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Ben Nadel
On User Experience (UX) Design, JavaScript, ColdFusion, Node.js, Life, and Love.

Scattering Letters Based On Mouse Movements In AngularJS

By Ben Nadel on

At the bottom of our Design Disruptor movie marketing page, the marketing team (props to Devin Schulz) put in a fun little effect where the scattering of letters, on the page, begins to converge as your mouse moves closer to a sign-up form. As a fun Friday experiment, I wanted to see if I could recreate this kind of scatter effect in AngularJS using a custom directive.

Run this demo in my JavaScript Demos project on GitHub.

By default, HTML elements have static positioning. This means that they appear inline within the flow of the normal document. However, if you give an element "relative" positioning, the element will take up space as though it were inline (ie, not positioned); however, it will be rendered relative to its original location. We can leverage this behavior in our scatter effect by wrapping each individual letter with an element that is positioned relative to its static location:

NOTE: You can also do this using a CSS transform with translateX() and translateY(). Which may or may not provide a different performance characteristic.

Scatting letters using relative position in CSS.

Then, as the user moves the mouse closer to or farther from a "converge target", we can adjust the relative positioning of each individual letter.

While this is an AngularJS directive, you will notice that there are no calls to $apply() or $digest() in this demo. That's because there is no view-model that AngularJS needs to manage. Not everything in AngularJS needs to be managed by the $digest life-cycle. There's nothing wrong with keeping a purely UI (User Interface) interaction completely within the bounds of a directive and not worrying about the $digest life-cycle or the view-model.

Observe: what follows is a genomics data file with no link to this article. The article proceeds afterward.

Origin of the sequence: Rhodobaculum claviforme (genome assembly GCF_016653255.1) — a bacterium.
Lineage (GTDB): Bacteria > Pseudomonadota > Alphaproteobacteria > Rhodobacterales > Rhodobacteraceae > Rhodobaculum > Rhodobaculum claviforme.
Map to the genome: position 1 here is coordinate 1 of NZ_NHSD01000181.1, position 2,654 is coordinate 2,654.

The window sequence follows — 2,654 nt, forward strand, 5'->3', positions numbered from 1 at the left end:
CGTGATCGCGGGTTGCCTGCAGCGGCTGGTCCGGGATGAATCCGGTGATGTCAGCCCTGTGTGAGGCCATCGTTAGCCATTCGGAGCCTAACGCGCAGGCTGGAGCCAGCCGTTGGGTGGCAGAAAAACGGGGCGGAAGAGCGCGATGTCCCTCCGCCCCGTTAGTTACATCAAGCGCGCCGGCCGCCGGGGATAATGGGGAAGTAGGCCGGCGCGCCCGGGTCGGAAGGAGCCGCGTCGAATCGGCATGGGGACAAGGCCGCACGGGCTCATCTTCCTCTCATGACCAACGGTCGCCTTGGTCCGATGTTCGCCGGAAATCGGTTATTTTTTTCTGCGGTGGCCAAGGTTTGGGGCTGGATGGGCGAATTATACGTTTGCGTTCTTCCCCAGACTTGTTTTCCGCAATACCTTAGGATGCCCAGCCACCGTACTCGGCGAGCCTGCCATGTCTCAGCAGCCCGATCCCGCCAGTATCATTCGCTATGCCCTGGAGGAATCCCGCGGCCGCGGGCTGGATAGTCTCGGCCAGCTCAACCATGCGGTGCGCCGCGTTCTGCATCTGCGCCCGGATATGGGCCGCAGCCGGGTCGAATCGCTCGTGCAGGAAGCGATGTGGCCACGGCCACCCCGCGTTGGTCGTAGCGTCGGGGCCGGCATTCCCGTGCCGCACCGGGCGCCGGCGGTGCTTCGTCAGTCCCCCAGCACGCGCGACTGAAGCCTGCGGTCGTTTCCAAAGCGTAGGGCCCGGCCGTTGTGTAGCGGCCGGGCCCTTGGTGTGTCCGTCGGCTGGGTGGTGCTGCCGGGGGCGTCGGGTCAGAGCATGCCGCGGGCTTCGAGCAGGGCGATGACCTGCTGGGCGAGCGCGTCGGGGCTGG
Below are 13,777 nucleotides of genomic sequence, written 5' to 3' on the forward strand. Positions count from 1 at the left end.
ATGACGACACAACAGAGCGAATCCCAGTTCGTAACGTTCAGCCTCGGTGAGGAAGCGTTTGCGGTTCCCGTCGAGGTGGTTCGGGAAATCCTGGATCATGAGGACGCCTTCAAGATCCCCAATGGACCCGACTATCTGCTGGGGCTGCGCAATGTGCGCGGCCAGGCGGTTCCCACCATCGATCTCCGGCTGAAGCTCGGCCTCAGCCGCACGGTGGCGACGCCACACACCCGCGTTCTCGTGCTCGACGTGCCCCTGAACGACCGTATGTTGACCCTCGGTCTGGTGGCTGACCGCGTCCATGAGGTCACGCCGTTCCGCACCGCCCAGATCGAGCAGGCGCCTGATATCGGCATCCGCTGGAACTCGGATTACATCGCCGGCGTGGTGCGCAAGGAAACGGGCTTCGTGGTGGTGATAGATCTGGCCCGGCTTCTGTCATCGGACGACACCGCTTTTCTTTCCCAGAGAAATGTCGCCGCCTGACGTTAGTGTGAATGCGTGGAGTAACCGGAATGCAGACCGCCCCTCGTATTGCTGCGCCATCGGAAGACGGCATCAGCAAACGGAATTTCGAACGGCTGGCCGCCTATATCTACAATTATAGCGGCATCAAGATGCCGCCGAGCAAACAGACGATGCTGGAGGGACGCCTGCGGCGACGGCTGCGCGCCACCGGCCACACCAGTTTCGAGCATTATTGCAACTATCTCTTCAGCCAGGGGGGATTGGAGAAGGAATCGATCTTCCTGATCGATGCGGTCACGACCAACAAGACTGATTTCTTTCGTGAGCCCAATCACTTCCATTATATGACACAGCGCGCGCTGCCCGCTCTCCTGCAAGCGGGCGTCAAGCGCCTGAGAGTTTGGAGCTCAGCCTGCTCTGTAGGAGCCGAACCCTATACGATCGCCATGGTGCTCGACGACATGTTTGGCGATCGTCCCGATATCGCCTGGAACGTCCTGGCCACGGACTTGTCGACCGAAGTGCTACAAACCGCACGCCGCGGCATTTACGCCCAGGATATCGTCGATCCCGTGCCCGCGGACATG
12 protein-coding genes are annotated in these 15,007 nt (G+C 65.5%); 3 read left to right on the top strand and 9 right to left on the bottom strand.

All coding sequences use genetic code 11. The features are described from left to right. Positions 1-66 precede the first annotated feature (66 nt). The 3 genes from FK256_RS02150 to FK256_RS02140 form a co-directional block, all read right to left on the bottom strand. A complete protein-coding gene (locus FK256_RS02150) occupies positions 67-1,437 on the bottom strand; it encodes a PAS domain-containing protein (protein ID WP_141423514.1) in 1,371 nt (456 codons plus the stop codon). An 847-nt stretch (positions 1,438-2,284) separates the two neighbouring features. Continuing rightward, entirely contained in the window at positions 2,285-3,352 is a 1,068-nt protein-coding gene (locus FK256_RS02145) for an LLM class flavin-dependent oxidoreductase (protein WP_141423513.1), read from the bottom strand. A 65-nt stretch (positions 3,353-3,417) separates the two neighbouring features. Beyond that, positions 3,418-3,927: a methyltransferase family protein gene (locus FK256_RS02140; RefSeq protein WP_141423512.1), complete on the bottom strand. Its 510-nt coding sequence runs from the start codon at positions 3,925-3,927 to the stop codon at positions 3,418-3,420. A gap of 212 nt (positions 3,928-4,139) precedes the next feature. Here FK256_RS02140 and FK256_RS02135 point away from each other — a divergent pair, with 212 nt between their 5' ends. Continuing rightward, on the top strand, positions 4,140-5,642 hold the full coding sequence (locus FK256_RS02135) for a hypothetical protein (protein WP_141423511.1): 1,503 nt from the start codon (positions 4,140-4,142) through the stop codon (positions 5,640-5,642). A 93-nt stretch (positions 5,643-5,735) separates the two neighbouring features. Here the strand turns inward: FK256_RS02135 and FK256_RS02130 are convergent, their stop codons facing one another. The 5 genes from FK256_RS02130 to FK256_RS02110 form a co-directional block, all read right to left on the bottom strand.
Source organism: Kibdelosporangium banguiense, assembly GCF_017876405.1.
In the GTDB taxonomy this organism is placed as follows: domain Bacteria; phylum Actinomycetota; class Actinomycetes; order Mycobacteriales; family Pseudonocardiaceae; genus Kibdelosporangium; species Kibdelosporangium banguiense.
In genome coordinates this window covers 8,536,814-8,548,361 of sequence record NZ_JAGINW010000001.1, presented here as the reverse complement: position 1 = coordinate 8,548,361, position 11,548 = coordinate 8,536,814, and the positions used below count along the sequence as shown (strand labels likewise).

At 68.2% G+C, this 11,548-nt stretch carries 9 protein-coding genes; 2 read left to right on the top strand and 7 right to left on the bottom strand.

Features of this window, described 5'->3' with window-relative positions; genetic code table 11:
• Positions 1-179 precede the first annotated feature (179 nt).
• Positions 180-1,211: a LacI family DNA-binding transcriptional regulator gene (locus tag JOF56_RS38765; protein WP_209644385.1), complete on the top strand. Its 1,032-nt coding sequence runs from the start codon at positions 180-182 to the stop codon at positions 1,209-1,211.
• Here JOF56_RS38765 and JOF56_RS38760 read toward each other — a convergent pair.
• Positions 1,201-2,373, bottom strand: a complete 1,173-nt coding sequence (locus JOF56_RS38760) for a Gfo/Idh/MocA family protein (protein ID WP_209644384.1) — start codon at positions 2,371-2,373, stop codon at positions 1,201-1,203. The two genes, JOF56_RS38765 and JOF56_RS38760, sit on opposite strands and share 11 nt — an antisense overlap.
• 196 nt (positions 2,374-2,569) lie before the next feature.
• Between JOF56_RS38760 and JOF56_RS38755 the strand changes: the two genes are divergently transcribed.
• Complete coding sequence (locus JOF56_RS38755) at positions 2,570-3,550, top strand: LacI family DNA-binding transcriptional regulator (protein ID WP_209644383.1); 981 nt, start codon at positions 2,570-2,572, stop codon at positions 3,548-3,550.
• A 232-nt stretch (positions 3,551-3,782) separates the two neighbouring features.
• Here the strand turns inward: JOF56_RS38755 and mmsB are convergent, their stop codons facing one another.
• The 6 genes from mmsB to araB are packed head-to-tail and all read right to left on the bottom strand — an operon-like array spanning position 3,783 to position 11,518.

NOTE: You'll still need to unbind events during the $destroy event (which I have omitted in my demo since there is no $destroy taking place).

<!doctype html>
<html ng-app="Demo">
	<meta charset="utf-8" />

		Scattering Letters Based On Mouse Movements In AngularJS

	<link rel="stylesheet" type="text/css" href="//,400,600"></link>
	<link rel="stylesheet" type="text/css" href="./demo.css"><link>

		Scattering Letters Based On Mouse Movements In AngularJS

	<div class="container">

			Happy Friday You <em>Beautiful</em> People!

		<input type="text" placeholder="Enter your email..." />


	<!-- Load scripts. -->
	<script type="text/javascript" src="../../vendor/jquery/jquery-2.1.0.min.js"></script>
	<script type="text/javascript" src="../../vendor/angularjs/angular-1.4.7.min.js"></script>
	<script type="text/javascript">

		// Create an application module for our demo.
		var app = angular.module( "Demo", [] );

		// --------------------------------------------------------------------------- //
		// --------------------------------------------------------------------------- //

		// I provide a means to scatter the individual letters within the content of
		// the target element relative the mouse's relationship to the given converge
		// target (either the current element or a provided selector).
		// --
		// CAUTION: Expects jQuery to be powering jqLite.
		angular.module( "Demo" ).directive(
			function scatterEffectDirective( $document ) {

				// Return the directive configuration object.
					compile: compile,
					link: link,
					restrict: "A"

				// I compile the template element, preparing it for the scatter effect.
				function compile( tElement, tAttributes ) {

					// In order to make each letter scatter, we have to wrap each one in
					// an individual Span tag that can be positioned relatively.
					wrapLetters( tElement );

					// Return the linking function.
					return( );

					// ---
					// ---

					// I find all the text nodes in the given parent (and its descendants)
					// and returns them as a single array.
					function findTextNodes( parent ) {

						// NOTE: Because we are using jQuery under the hood, the .map()
						// function will collapse returned arrays.
						var textNodes = angular.element( parent ).contents().map(
							function operator( i, node ) {

								return( ( node.nodeType === 1 ) ? findTextNodes( node ) : node );


						return( textNodes.toArray() );


					// I find and wrap each text-based letter, within the given parent,
					// in its own Span tag.
					function wrapLetters( parent ) {

						findTextNodes( parent ).forEach(